Life on Earth emerged over 3.5 billion years ago, but we still search for answers to the most basic questions about our origins.
The Earth teems with life, but surprisingly little is understood about how life began and took hold. The science of the origins and evolution of life is extraordinarily complex, with biology and earth science inextricably intertwined. From studies of ancient rocks and modern day organisms we now know that tiny microbes—the earliest forms of life—have played an outsized role in shaping the environmental systems of our planet for billions of years. Some learned to harvest energy from sunlight and produce oxygen, which over time became a key atmospheric ingredient enabling more complex forms of life to evolve and thrive. Some contributed to the extinction of species by spewing atmospherewarming methane in quantities large enough to alter the climate. While still others nourish plant life by fixing nitrogen from the air into the soil. EAPS scientists are driven to discover the inner workings of the natural world by asking fundamental questions. When did photosynthesis begin? How did life evolve and how does it continue to adapt to changes in the environment? Is Earth a stable system? How did its present state come to be? How might the impact of human or natural processes compromise its stability? What caused mass extinctions of the past? Could we be approaching another? Can we find biosignatures in the atmospheres of distant exoplanets? Or in the rocks of Mars? Ultimately, is life unique to Earth?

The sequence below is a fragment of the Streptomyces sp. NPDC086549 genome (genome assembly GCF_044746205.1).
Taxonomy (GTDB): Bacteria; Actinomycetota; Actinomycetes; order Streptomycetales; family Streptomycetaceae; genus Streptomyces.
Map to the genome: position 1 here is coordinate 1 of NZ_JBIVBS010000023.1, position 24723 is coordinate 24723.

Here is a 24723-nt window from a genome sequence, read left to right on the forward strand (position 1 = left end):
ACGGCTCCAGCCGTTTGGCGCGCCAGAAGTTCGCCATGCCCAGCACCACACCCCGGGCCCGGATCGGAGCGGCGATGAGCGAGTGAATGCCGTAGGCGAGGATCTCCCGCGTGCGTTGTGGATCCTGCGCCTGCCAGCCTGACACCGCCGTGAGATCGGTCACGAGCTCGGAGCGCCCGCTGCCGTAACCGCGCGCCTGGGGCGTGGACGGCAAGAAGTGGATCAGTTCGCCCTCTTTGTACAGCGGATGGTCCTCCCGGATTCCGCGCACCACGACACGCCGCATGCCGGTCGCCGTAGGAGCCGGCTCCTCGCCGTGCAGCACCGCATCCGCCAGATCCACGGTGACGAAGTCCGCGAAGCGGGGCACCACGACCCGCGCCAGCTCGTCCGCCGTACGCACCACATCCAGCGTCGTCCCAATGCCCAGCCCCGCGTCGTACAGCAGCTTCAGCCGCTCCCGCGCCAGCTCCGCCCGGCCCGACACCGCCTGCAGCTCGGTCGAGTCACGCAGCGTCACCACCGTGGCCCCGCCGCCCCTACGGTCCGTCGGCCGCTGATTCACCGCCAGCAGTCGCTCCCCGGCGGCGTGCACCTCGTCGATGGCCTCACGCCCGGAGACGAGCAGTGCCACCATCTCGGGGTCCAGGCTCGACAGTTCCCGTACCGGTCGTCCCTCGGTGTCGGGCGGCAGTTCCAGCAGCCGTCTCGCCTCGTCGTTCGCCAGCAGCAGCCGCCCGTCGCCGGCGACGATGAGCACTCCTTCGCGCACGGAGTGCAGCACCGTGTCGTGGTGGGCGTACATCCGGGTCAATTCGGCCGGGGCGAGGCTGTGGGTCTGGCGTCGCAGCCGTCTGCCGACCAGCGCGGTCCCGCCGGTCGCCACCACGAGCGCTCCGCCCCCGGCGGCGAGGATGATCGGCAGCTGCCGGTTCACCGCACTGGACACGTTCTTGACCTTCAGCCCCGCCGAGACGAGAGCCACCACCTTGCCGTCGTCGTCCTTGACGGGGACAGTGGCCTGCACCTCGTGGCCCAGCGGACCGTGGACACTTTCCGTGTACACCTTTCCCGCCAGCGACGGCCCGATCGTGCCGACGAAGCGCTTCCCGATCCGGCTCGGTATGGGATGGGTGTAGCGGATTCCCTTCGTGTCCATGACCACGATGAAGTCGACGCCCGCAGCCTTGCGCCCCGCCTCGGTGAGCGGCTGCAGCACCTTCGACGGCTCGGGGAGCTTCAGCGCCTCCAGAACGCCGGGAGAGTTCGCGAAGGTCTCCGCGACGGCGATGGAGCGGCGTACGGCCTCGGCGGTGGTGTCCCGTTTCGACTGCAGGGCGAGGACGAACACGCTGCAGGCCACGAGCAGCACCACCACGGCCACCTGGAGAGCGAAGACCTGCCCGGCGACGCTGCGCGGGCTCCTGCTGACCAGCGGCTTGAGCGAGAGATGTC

How do EAPS scientists conduct their research?
The complex interactions we study between the physical and biological worlds require a rigorous interdisciplinary approach. We follow the genomic trail of living organisms back in time to find DNA sequences for the earliest forms of life—even before the onset of the fossil record. Hyperthermophilic bacteria living in deep sea vents offer us clues to how life evolved in extreme environments. We develop sophisticated ocean circulation models and compare data from ships, satellites, and lab experiments to understand phytoplankton’s indispensable role not only in marine ecosystems, but also in conditioning our atmosphere by generating half of Earth’s oxygen and fixing vast amounts of carbon. Our experiments to explain how fossils and organic material are preserved in sediments on Earth can also provide a lens to examine rock and soil data collected by the NASA Curiosity rover on Mars. And we even drive innovations in telescope and satellite technology to bring planets orbiting distant stars into better view, allowing us to detect organic molecules in their atmospheres—and the potential for life beyond Earth.